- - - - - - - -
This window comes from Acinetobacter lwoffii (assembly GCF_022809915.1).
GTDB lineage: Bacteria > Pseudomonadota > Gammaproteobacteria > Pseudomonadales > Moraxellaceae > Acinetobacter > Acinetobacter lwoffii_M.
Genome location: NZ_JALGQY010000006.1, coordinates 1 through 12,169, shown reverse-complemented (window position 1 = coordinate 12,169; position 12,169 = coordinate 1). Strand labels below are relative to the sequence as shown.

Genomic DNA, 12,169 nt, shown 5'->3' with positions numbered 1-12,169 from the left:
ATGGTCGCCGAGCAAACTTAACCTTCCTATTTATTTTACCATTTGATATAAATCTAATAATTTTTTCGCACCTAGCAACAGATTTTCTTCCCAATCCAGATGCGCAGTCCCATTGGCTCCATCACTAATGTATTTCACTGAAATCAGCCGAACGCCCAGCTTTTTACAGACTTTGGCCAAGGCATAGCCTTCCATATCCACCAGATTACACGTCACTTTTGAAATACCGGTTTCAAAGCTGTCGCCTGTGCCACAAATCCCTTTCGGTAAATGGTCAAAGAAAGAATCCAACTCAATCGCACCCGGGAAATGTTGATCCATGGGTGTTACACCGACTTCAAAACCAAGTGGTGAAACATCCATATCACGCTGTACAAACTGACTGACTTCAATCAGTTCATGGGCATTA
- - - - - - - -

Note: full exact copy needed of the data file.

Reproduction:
This window comes from Acinetobacter lwoffii (assembly GCF_022809915.1).
GTDB lineage: Bacteria > Pseudomonadota > Gammaproteobacteria > Pseudomonadales > Moraxellaceae > Acinetobacter > Acinetobacter lwoffii_M.
Genome location: NZ_JALGQY010000006.1, coordinates 1 through 12,169, shown reverse-complemented (window position 1 = coordinate 12,169; position 12,169 = coordinate 1). Strand labels below are relative to the sequence as shown.

Genomic DNA, 12,169 nt, shown 5'->3' with positions numbered 1-12,169 from the left:
ATGGTCGCCGAGCAAACTTAACCTTCCTATTTATTTTACCATTTGATATAAATCTAATAATTTTTTCGCACCTAGCAACAGATTTTCTTCCCAATCCAGATGCGCAGTCCCATTGGCTCCATCACTAATGTATTTCACTGAAATCAGCCGAACGCCCAGCTTTTTACAGACTTTGGCCAAGGCATAGCCTTCCATATCCACCAGATTACACGTCACTTTTGAAATACCGGTTTCAAAGCTGTCGCCTGTGCCACAAATCCCTTTCGGTAAATGGTCAAAGAAAGAATCCAACTCAATCGCACCCGGGAAATGTTGATCCATGGGTGTTACACCGACTTCAAAACCAAGTGGTGAAACATCCATATCACGCTGTACAAACTGACTGACTTCAATCAGTTCATGGGCATTA